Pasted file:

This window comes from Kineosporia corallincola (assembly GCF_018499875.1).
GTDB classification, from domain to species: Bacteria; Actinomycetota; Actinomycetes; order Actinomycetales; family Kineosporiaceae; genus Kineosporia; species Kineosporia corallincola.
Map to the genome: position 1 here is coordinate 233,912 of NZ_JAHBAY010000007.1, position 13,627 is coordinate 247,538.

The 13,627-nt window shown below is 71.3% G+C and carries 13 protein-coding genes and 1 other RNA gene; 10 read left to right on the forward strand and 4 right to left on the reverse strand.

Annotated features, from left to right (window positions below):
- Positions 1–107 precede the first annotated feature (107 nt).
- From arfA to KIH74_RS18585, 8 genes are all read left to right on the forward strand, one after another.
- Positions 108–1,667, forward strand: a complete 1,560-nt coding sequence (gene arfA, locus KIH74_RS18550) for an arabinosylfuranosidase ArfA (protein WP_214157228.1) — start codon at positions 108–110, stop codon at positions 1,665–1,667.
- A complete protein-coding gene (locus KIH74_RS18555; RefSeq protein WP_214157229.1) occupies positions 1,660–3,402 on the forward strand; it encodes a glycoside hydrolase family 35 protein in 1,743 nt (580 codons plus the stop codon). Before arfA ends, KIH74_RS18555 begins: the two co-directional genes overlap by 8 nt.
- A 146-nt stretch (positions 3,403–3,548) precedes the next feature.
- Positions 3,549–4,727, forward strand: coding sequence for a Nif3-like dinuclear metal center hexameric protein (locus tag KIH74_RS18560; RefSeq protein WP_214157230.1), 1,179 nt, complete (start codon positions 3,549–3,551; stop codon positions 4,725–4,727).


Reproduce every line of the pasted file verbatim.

This window comes from Kineosporia corallincola (assembly GCF_018499875.1).
GTDB classification, from domain to species: Bacteria; Actinomycetota; Actinomycetes; order Actinomycetales; family Kineosporiaceae; genus Kineosporia; species Kineosporia corallincola.
Map to the genome: position 1 here is coordinate 233,912 of NZ_JAHBAY010000007.1, position 13,627 is coordinate 247,538.

The 13,627-nt window shown below is 71.3% G+C and carries 13 protein-coding genes and 1 other RNA gene; 10 read left to right on the forward strand and 4 right to left on the reverse strand.

Annotated features, from left to right (window positions below):
- Positions 1–107 precede the first annotated feature (107 nt).
- From arfA to KIH74_RS18585, 8 genes are all read left to right on the forward strand, one after another.
- Positions 108–1,667, forward strand: a complete 1,560-nt coding sequence (gene arfA, locus KIH74_RS18550) for an arabinosylfuranosidase ArfA (protein WP_214157228.1) — start codon at positions 108–110, stop codon at positions 1,665–1,667.
- A complete protein-coding gene (locus KIH74_RS18555; RefSeq protein WP_214157229.1) occupies positions 1,660–3,402 on the forward strand; it encodes a glycoside hydrolase family 35 protein in 1,743 nt (580 codons plus the stop codon). Before arfA ends, KIH74_RS18555 begins: the two co-directional genes overlap by 8 nt.
- A 146-nt stretch (positions 3,403–3,548) precedes the next feature.
- Positions 3,549–4,727, forward strand: coding sequence for a Nif3-like dinuclear metal center hexameric protein (locus tag KIH74_RS18560; RefSeq protein WP_214157230.1), 1,179 nt, complete (start codon positions 3,549–3,551; stop codon positions 4,725–4,727).